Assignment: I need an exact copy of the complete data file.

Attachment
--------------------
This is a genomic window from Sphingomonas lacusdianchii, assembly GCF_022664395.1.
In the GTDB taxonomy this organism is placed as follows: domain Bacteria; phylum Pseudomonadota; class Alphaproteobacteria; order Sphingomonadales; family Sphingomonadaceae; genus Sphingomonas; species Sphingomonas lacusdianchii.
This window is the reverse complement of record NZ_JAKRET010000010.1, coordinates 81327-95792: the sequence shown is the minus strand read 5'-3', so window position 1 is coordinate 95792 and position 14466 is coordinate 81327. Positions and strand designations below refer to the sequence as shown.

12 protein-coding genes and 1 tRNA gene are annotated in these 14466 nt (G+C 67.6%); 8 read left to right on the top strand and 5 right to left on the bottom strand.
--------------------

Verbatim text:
This is a genomic window from Sphingomonas lacusdianchii, assembly GCF_022664395.1.
In the GTDB taxonomy this organism is placed as follows: domain Bacteria; phylum Pseudomonadota; class Alphaproteobacteria; order Sphingomonadales; family Sphingomonadaceae; genus Sphingomonas; species Sphingomonas lacusdianchii.
This window is the reverse complement of record NZ_JAKRET010000010.1, coordinates 81327-95792: the sequence shown is the minus strand read 5'-3', so window position 1 is coordinate 95792 and position 14466 is coordinate 81327. Positions and strand designations below refer to the sequence as shown.

12 protein-coding genes and 1 tRNA gene are annotated in these 14466 nt (G+C 67.6%); 8 read left to right on the top strand and 5 right to left on the bottom strand.